“It is a terrible way to legislate, and the American people will not buy the argument of so-called moderate Democrats, who will claim they never voted for the $3.5 trillion budget measure,” he said.
Darling was referring to 10 moderate House Democrats who pressed Pelosi to ensure a vote on the infrastructure measure, which they assume is popular with voters, before the final vote on the $3.5 trillion budget that many voters fear will fuel damaging inflation and require higher taxes.
Because the measure is going to the Senate under reconciliation, Senate Majority Leader Chuck Schumer (D-N.Y.) has greater bargaining power in pressuring Sens. Joe Manchin (D-W.Va.) and Kyrsten Sinema (D-Ariz.), who share the House moderates’ worries about inflation and taxes. These two senators will know that they alone stand in the way of a Democratic victory.
The Speaker had little choice but to appease the moderates, because with a House Democratic majority of only seven votes (220–213), she couldn’t lose more than three votes and be confident of winning. Pelosi’s resolution passed without a single GOP vote.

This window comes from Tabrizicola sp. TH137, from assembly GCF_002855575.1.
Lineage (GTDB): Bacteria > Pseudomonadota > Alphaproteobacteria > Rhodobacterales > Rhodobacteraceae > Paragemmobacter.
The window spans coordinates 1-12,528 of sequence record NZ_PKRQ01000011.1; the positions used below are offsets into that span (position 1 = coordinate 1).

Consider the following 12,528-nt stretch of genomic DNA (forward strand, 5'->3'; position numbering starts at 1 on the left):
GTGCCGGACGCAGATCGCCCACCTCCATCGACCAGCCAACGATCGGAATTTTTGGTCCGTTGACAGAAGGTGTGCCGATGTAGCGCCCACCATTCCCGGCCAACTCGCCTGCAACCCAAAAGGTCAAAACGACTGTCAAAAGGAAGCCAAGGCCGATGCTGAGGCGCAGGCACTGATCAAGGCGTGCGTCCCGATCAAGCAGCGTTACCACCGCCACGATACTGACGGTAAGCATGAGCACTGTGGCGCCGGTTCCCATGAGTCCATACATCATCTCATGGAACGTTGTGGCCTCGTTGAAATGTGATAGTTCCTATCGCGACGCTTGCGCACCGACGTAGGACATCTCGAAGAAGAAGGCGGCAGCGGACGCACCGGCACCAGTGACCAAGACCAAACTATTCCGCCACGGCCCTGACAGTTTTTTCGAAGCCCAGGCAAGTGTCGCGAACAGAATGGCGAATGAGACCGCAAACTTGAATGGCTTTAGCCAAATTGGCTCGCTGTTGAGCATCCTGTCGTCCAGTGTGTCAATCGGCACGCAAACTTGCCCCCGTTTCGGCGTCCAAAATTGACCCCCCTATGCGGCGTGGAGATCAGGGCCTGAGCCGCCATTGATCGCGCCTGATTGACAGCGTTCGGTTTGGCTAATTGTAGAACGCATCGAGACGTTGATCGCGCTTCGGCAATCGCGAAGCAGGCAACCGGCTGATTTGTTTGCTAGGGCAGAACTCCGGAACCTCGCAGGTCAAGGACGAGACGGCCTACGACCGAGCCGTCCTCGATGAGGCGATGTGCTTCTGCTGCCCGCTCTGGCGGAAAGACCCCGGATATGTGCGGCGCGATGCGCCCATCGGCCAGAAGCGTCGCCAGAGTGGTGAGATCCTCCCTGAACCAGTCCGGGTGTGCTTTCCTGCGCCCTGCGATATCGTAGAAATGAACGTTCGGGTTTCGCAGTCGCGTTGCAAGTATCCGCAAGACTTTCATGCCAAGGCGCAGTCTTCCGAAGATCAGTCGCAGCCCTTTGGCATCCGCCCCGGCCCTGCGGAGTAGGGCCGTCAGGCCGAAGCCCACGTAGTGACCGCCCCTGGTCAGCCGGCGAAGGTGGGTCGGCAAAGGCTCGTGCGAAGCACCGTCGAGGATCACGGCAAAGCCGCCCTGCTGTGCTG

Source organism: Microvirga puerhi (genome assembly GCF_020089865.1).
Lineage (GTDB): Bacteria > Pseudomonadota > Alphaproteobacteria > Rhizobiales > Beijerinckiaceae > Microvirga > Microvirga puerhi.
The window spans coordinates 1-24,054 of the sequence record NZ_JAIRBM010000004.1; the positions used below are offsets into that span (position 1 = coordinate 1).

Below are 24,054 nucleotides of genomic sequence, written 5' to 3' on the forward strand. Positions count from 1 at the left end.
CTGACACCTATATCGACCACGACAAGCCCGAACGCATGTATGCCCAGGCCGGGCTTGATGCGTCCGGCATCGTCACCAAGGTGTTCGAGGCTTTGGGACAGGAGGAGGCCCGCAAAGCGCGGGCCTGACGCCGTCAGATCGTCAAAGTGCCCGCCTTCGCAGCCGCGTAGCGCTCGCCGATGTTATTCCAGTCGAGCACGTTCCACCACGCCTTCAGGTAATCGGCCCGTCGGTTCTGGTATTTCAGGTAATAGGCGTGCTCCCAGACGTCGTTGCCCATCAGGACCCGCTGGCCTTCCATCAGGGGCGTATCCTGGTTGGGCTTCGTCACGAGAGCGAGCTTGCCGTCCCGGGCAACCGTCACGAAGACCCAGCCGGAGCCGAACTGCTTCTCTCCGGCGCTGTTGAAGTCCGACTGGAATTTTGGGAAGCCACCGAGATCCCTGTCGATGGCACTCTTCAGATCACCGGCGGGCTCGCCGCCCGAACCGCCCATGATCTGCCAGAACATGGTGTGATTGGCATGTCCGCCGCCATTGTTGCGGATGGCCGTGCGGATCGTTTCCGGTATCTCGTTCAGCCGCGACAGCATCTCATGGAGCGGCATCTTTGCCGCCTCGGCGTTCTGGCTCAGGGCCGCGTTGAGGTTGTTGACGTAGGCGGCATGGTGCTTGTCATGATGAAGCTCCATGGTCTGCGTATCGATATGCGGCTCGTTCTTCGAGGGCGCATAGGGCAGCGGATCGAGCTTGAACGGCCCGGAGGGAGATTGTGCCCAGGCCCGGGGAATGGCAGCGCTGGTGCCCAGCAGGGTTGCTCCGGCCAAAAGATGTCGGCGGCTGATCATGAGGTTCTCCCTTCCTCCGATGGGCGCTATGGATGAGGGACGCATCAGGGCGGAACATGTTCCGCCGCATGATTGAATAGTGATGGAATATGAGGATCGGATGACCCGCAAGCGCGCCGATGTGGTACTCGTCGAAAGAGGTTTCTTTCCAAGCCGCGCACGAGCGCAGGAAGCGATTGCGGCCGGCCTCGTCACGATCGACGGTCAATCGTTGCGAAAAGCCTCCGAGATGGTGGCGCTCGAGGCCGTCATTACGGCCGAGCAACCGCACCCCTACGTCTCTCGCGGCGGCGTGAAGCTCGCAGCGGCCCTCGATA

A spokesman for Pelosi didn’t respond to an Epoch Times’ request for comment by press time.
New survey data suggest moderate Democrats on both sides of Capitol Hill are justified in worrying about voter reaction to the Biden spending plan, which was crafted by Senate Budget Committee Chairman Bernie Sanders (I-Vt.) and dwarfs any previous annual federal budget plan. Sanders is a self-proclaimed socialist.
A recent nationwide survey for Club for Growth Action, a political action committee (PAC) that supports conservative Republicans, found that 72 percent of voters and 61 percent of Democrats think high taxes are a problem, compared to only 21 percent of Democrats who believe high taxes are not a problem.
In addition, the survey found that 64 percent of voters support “ending continuous deficit spending, and requiring that the federal budget be balanced,” while 13 percent oppose. Among Democrats, the anti-deficit position is backed by 49 percent of Democrats and opposed by 24 percent.